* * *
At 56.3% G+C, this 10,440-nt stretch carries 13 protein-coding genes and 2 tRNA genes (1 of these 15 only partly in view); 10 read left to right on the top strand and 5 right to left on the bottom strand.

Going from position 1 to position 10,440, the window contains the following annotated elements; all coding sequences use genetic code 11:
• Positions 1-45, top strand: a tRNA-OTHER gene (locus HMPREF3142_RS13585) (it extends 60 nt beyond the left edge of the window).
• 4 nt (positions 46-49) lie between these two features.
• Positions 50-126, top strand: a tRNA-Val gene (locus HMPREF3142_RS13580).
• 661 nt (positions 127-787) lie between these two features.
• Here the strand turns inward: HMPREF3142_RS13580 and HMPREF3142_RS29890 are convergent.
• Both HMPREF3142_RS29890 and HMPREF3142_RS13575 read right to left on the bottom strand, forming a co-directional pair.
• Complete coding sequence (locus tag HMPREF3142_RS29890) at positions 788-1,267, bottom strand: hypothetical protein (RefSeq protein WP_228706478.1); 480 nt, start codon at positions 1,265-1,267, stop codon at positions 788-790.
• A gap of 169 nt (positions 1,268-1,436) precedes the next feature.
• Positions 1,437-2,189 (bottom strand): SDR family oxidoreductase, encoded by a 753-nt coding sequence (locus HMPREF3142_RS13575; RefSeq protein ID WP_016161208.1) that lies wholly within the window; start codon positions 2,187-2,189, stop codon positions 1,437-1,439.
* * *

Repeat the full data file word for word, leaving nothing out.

At 56.3% G+C, this 10,440-nt stretch carries 13 protein-coding genes and 2 tRNA genes (1 of these 15 only partly in view); 10 read left to right on the top strand and 5 right to left on the bottom strand.

Going from position 1 to position 10,440, the window contains the following annotated elements; all coding sequences use genetic code 11:
• Positions 1-45, top strand: a tRNA-OTHER gene (locus HMPREF3142_RS13585) (it extends 60 nt beyond the left edge of the window).
• 4 nt (positions 46-49) lie between these two features.
• Positions 50-126, top strand: a tRNA-Val gene (locus HMPREF3142_RS13580).
• 661 nt (positions 127-787) lie between these two features.
• Here the strand turns inward: HMPREF3142_RS13580 and HMPREF3142_RS29890 are convergent.
• Both HMPREF3142_RS29890 and HMPREF3142_RS13575 read right to left on the bottom strand, forming a co-directional pair.
• Complete coding sequence (locus tag HMPREF3142_RS29890) at positions 788-1,267, bottom strand: hypothetical protein (RefSeq protein WP_228706478.1); 480 nt, start codon at positions 1,265-1,267, stop codon at positions 788-790.
• A gap of 169 nt (positions 1,268-1,436) precedes the next feature.
• Positions 1,437-2,189 (bottom strand): SDR family oxidoreductase, encoded by a 753-nt coding sequence (locus HMPREF3142_RS13575; RefSeq protein ID WP_016161208.1) that lies wholly within the window; start codon positions 2,187-2,189, stop codon positions 1,437-1,439.